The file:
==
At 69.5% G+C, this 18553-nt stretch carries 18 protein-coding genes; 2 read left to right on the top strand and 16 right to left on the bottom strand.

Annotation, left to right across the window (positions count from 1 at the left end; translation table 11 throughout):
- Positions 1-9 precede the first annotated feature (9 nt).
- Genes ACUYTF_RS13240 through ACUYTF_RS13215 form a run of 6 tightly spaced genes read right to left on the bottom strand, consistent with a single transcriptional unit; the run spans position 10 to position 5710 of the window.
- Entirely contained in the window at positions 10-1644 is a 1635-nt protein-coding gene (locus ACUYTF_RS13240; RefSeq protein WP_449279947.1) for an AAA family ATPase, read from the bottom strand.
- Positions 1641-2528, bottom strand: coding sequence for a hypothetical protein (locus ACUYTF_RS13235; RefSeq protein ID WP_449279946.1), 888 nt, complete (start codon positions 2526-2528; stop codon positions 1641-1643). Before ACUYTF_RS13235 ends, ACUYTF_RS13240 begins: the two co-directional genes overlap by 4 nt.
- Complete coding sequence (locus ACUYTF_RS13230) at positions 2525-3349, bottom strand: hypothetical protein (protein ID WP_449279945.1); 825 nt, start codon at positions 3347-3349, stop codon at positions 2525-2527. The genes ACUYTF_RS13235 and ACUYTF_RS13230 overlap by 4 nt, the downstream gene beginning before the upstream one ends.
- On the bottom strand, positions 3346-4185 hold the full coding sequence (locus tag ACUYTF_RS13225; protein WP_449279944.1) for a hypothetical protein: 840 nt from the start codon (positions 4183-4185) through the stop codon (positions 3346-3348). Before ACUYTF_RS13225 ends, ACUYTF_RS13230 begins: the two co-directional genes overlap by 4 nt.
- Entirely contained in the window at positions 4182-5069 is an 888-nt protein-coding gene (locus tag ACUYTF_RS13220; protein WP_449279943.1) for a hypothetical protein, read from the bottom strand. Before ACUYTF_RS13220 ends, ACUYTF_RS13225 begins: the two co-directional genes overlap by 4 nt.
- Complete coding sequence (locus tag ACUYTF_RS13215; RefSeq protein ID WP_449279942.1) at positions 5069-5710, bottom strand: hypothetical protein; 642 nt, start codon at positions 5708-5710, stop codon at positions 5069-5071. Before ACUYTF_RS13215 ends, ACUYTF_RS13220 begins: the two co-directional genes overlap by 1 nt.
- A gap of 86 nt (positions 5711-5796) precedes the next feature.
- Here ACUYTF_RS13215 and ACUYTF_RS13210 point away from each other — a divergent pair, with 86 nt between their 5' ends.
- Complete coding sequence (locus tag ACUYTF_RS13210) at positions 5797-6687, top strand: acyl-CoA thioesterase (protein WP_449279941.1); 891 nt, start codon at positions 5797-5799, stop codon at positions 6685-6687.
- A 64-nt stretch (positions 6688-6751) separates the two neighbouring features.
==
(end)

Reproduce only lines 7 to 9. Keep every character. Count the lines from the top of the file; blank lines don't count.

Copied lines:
- Complete coding sequence (locus ACUYTF_RS13230) at positions 2525-3349, bottom strand: hypothetical protein (protein ID WP_449279945.1); 825 nt, start codon at positions 3347-3349, stop codon at positions 2525-2527. The genes ACUYTF_RS13235 and ACUYTF_RS13230 overlap by 4 nt, the downstream gene beginning before the upstream one ends.
- On the bottom strand, positions 3346-4185 hold the full coding sequence (locus tag ACUYTF_RS13225; protein WP_449279944.1) for a hypothetical protein: 840 nt from the start codon (positions 4183-4185) through the stop codon (positions 3346-3348). Before ACUYTF_RS13225 ends, ACUYTF_RS13230 begins: the two co-directional genes overlap by 4 nt.
- Entirely contained in the window at positions 4182-5069 is an 888-nt protein-coding gene (locus tag ACUYTF_RS13220; protein WP_449279943.1) for a hypothetical protein, read from the bottom strand. Before ACUYTF_RS13220 ends, ACUYTF_RS13225 begins: the two co-directional genes overlap by 4 nt.